• Use Spotify to create a listening list for each instrument in the class. Have students subscribe to the list to listen to professional performances of their instrument.
  • Many class method books now offer digital formats with digital practice tools for students to use (Essential Elements, Standard of Excellence, Sound Innovations, etc.)
  • Google Classroom and other learning management systems (LMS) allow for integration of assignments, grade books, student portfolios, calendars, etc. for making assignments, assessments, and classroom organization.
  • Have students record scale assignments with soundtrap.com. They can use the cloud based DAW to create a multi-track accompaniment to record their scales to.
  • Create a twitter account for your class to send out important announcements and dates to students and parents.
  • Create a virtual library of youtube videos that students can use to listen and watch performances or other virtual clinics or lessons about their instruments.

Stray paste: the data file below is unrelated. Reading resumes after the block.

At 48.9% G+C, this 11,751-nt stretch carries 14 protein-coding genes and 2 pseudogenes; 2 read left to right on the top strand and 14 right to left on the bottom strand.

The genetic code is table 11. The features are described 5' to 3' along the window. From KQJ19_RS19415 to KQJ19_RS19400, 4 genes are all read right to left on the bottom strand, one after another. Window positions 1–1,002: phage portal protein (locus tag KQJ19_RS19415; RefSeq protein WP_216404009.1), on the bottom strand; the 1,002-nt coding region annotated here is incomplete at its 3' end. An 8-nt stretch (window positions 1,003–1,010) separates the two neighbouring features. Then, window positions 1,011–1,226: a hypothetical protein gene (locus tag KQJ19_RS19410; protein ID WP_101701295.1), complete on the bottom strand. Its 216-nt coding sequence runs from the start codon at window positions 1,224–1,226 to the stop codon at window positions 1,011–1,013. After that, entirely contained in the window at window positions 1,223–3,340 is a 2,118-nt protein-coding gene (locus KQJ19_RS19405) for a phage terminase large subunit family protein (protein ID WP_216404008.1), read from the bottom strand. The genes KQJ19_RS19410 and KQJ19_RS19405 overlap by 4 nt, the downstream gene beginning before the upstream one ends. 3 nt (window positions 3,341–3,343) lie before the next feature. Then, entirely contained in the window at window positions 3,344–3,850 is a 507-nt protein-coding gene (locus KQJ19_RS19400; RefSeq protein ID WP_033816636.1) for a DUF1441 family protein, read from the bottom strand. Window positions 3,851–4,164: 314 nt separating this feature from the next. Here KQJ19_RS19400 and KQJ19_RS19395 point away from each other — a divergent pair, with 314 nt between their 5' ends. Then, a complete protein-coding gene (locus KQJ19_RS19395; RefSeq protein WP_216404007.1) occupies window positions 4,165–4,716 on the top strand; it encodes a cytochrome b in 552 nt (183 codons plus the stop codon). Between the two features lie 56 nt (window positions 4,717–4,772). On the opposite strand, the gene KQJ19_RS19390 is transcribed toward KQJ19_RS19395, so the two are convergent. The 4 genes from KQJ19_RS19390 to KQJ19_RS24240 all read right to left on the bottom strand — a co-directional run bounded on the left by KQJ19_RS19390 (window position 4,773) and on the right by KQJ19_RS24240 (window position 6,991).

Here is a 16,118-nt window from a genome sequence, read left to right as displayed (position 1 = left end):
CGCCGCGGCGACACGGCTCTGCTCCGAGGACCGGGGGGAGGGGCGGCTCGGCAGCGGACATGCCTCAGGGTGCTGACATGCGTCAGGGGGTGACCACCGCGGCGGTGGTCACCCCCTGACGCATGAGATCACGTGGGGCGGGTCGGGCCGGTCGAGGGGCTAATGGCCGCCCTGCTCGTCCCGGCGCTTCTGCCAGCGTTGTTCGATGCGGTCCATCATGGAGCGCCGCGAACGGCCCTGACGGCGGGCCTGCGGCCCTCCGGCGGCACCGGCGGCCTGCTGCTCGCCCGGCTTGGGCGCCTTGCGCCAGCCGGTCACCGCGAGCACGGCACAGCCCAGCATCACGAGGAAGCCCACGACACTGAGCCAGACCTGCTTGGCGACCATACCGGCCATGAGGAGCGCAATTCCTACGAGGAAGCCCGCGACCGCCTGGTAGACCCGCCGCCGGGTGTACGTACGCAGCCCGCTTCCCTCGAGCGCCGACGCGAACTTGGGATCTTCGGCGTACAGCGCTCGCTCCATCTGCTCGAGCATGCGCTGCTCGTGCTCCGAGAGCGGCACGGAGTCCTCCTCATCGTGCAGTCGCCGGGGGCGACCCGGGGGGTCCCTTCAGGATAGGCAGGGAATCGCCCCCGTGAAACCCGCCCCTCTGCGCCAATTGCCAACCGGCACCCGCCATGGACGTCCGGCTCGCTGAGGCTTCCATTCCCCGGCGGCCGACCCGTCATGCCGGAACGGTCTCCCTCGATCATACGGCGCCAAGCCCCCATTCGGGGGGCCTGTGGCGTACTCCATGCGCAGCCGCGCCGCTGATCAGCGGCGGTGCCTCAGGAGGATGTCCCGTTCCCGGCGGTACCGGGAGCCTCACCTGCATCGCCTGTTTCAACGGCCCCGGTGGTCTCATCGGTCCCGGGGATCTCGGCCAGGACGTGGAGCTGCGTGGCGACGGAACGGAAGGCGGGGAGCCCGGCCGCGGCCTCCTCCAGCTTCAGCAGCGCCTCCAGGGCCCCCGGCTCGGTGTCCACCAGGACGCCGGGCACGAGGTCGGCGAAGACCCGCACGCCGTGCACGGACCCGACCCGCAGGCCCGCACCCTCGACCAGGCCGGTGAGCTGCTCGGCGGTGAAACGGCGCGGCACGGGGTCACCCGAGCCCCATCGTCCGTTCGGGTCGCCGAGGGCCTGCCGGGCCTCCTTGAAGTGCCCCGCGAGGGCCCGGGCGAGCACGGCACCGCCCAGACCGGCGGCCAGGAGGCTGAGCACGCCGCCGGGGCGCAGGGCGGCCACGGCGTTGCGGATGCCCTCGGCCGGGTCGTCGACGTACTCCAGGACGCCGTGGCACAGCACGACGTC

• Create your own instrument assembly and care videos for your beginning instrumental students to use as a reference at home. These types of videos are also great to share with parents so they can see what you are teaching in class.
  • Use noteflight.com to create customized parts and scores for students. The app has a great annotation tool to add performance notes about alternate fingerings, pitch tendencies, or any other information you want to include. Share the parts online.
These are just a few examples. Your imagination is limit!